NEW OR-ALERT System
|OR-Alert is an effort to ensure statewide access to receive alerts, warnings, and notifications (AWN) systems, enabling real-time sharing of hazard information across Oregon’s 36 counties and tribal governments. This technology also allows county emergency managers to access notification tools including FEMA’s Integrated Alerts and Warnings System (IPAWS) which is capable of issuing messaging to all cell phones in a geographic area. This OR-Alert page will direct you to the sign up page for each county in Oregon.|
Cooling Centers Across the State
Portland’s area cooling centers
Mid-Willamette Valley cooling centers
Salem area cooling centers
Yamhill County cooling centers
Eugene area cooling centers
Southern Oregon cooling centers
Central Oregon cooling centers
Multnomah County / Portlandhttps://www.multco.us/help-
- How to keep your home cool and what to do if it gets too hot.
- How to stay safe during a heat emergency
- How to recognize and respond to heat related illness
How Extreme Weather Threatens People with Disabilities
Heat and People with Chronic Medical Conditions
FEMA: Be Prepared for Extreme Heat
From more information visit: https://www.droregon.org/extreme-heat-resources
Drink a lot of water!
Many people don’t realize how much faster they get dehydrated when the heat is so intense. Some people have disabilities that may keep them from realizing how dehydrated they are. Avoid alcohol and energy drinks, as they can actually dehydrate you further.
The coolest place in your home
Find the coolest place to be in your home. Downstairs will usually be cooler than upstairs. Shadier places will be cooler than sunny places. Consider pulling curtains over windows facing the sun.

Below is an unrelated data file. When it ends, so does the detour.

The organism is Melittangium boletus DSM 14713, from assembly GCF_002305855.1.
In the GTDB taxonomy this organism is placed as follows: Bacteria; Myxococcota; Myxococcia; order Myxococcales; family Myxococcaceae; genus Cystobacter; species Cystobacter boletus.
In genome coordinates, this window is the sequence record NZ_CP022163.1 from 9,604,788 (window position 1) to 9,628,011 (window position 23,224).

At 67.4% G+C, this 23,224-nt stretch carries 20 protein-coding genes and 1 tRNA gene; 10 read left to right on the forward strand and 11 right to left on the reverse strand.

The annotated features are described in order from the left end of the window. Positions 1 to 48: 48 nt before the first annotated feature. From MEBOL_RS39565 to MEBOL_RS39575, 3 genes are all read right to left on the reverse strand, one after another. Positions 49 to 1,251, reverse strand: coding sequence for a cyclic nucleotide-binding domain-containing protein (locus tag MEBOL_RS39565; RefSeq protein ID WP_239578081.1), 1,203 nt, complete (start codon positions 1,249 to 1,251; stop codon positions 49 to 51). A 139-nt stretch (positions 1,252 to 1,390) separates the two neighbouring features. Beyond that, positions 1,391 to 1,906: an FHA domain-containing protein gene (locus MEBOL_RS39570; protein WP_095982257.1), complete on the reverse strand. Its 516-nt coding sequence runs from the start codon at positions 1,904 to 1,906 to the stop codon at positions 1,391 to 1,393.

If you don’t have a home with air-conditioning, consider going to a public place with air conditioning, like a library, shopping center, theater, or other public building. Many public buildings around the state are open as cooling centers.
Make backup plan
Make a backup plan to stay cool. Make a plan for what to do if your home gets too hot. Even if you have air-conditioning, have a plan for what to do if the power goes out. Cooling centers and other public buildings are a good alternative.
Check the temperature in your home regularly
If you’re staying in a home without air-conditioning, use a thermometer or your thermostat to check the temperature in your home regularly. Some people who have disabilities and some people who are older have difficulty telling when their home has gotten too hot. As the temperature climbs, consider using a cooling center or other air-conditioned place for relief.
Beware parked cars!
Do not sit in a parked car, do not leave children in a parked car, and do not leave service animals, emotional support animals, or pets in a parked car! In intense heat and sunlight, it is not safe to stay in a parked car for any period of time, except with the engine on and the air-conditioning running.
The hottest part of the day
In Oregon, the hottest part of the day is usually between noon and evening. Take special care to stay cool and limit your activity during that time. If you choose to be active, early morning and late evening may be better times to be active. Letting in cool air overnight can help keep your home from overheating.
Check in with your network
If you live alone, check in with family, friends, neighbors, and other supports regularly throughout the weekend.
Extreme Heat Can Make Asphalt Dangerous to animals and people!
Even under normal, temperatures can heat asphalt surfaces to and cause contact burns on the feet of animals and people. At only 87 Degrees, asphalt can heat to 143 Degrees Fahrenheit! But at 125 Degrees, skin can be destroyed in 60 seconds. Take steps to protect your animals feet and your own and to avoid heat stroke. Avoid walking during the hottest parts of the day, and make sure your dogs and other animals have access to shade and clean water.
- Contact your county or city government
- Local churches